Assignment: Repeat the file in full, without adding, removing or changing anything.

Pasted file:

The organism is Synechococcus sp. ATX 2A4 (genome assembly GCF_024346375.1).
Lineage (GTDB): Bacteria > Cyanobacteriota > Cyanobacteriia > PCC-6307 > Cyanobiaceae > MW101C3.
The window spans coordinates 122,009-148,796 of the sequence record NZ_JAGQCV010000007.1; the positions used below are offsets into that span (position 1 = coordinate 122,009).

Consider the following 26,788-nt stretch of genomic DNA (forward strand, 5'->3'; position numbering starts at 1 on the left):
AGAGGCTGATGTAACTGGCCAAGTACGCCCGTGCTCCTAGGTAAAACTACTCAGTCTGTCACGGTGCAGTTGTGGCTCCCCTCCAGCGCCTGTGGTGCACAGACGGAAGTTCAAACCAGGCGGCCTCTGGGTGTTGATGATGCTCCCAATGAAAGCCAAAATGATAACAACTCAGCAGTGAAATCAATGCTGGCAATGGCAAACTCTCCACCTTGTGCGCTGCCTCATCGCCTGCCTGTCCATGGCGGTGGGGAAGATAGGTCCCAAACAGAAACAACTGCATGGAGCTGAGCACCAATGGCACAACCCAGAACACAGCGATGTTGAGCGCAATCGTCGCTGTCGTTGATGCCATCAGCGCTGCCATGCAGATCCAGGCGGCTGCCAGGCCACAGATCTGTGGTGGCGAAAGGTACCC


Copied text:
The organism is Synechococcus sp. ATX 2A4 (genome assembly GCF_024346375.1).
Lineage (GTDB): Bacteria > Cyanobacteriota > Cyanobacteriia > PCC-6307 > Cyanobiaceae > MW101C3.
The window spans coordinates 122,009-148,796 of the sequence record NZ_JAGQCV010000007.1; the positions used below are offsets into that span (position 1 = coordinate 122,009).

Consider the following 26,788-nt stretch of genomic DNA (forward strand, 5'->3'; position numbering starts at 1 on the left):
AGAGGCTGATGTAACTGGCCAAGTACGCCCGTGCTCCTAGGTAAAACTACTCAGTCTGTCACGGTGCAGTTGTGGCTCCCCTCCAGCGCCTGTGGTGCACAGACGGAAGTTCAAACCAGGCGGCCTCTGGGTGTTGATGATGCTCCCAATGAAAGCCAAAATGATAACAACTCAGCAGTGAAATCAATGCTGGCAATGGCAAACTCTCCACCTTGTGCGCTGCCTCATCGCCTGCCTGTCCATGGCGGTGGGGAAGATAGGTCCCAAACAGAAACAACTGCATGGAGCTGAGCACCAATGGCACAACCCAGAACACAGCGATGTTGAGCGCAATCGTCGCTGTCGTTGATGCCATCAGCGCTGCCATGCAGATCCAGGCGGCTGCCAGGCCACAGATCTGTGGTGGCGAAAGGTACCC